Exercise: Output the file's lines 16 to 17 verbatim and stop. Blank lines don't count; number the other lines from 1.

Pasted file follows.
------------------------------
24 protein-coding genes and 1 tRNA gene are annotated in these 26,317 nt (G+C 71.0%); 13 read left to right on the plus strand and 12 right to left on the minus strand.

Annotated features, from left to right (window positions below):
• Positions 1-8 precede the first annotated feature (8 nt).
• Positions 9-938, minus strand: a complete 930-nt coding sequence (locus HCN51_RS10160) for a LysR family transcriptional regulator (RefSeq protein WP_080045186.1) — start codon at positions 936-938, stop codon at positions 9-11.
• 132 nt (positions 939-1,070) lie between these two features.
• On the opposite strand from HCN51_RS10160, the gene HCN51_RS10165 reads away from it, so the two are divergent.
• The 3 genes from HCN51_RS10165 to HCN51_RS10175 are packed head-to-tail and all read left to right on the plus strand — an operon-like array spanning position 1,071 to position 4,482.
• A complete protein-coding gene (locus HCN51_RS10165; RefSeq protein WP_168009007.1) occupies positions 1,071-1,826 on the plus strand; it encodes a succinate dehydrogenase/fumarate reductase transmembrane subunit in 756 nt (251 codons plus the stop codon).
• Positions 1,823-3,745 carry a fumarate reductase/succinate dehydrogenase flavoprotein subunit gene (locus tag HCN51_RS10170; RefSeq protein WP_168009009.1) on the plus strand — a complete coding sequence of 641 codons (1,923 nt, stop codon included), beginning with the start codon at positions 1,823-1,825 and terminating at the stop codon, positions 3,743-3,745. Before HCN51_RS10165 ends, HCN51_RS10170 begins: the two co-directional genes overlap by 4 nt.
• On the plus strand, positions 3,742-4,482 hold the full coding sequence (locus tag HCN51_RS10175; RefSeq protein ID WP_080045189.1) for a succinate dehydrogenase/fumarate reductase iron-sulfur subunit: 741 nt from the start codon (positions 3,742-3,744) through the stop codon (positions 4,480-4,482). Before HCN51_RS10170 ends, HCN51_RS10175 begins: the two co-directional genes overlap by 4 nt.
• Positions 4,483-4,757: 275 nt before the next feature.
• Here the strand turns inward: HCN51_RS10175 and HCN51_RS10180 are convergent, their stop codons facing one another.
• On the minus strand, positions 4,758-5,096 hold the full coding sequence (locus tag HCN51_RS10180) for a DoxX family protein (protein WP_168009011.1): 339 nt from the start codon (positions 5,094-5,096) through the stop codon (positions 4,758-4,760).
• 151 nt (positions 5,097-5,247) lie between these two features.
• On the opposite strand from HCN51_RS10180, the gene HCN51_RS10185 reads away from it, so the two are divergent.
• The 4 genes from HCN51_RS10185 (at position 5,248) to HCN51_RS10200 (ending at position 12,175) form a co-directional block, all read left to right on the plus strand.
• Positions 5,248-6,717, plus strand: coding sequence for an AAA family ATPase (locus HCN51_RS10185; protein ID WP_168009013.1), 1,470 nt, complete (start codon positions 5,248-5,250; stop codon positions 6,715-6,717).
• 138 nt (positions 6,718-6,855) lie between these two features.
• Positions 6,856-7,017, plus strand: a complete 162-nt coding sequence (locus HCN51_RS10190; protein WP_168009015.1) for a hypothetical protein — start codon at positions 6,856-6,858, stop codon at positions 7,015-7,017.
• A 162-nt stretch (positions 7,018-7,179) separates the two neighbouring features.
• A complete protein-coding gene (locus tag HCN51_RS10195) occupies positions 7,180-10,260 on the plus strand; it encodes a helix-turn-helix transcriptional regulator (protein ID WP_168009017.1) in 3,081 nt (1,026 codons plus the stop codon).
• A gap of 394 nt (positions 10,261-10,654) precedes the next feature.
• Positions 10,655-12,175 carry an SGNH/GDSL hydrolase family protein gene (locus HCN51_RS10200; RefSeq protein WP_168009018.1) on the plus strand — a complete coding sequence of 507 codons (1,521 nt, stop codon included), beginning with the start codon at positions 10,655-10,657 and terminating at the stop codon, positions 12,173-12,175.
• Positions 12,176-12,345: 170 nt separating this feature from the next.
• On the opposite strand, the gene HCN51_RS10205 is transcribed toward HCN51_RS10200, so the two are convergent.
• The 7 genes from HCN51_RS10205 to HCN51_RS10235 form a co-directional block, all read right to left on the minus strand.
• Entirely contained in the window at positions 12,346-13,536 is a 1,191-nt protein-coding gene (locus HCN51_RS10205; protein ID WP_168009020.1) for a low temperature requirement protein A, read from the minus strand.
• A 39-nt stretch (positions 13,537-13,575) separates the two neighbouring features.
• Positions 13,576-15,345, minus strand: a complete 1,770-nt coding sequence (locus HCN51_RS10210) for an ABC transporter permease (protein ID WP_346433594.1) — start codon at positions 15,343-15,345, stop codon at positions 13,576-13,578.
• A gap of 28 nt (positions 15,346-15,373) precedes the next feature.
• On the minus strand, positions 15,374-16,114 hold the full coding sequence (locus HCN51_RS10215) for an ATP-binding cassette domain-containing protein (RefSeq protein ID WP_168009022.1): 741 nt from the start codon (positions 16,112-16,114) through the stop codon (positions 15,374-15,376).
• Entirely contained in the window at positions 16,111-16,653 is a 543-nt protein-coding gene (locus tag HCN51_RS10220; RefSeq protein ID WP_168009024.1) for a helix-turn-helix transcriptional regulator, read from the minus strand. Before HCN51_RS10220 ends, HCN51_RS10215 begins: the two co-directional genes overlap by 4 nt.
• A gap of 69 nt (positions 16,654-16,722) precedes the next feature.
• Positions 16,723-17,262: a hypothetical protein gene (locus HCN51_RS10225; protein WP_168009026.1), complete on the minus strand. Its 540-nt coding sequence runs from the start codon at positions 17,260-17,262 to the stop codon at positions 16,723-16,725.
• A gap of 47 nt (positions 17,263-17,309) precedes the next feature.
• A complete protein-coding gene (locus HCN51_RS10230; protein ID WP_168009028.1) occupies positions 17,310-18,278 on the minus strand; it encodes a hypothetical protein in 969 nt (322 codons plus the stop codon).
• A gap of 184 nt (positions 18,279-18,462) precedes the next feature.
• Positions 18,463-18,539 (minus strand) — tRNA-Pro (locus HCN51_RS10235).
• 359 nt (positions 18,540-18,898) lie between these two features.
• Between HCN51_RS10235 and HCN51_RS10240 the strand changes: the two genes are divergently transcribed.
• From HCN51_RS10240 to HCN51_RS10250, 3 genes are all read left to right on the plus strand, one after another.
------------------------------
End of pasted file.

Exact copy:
• The 4 genes from HCN51_RS10185 (at position 5,248) to HCN51_RS10200 (ending at position 12,175) form a co-directional block, all read left to right on the plus strand.
• Positions 5,248-6,717, plus strand: coding sequence for an AAA family ATPase (locus HCN51_RS10185; protein ID WP_168009013.1), 1,470 nt, complete (start codon positions 5,248-5,250; stop codon positions 6,715-6,717).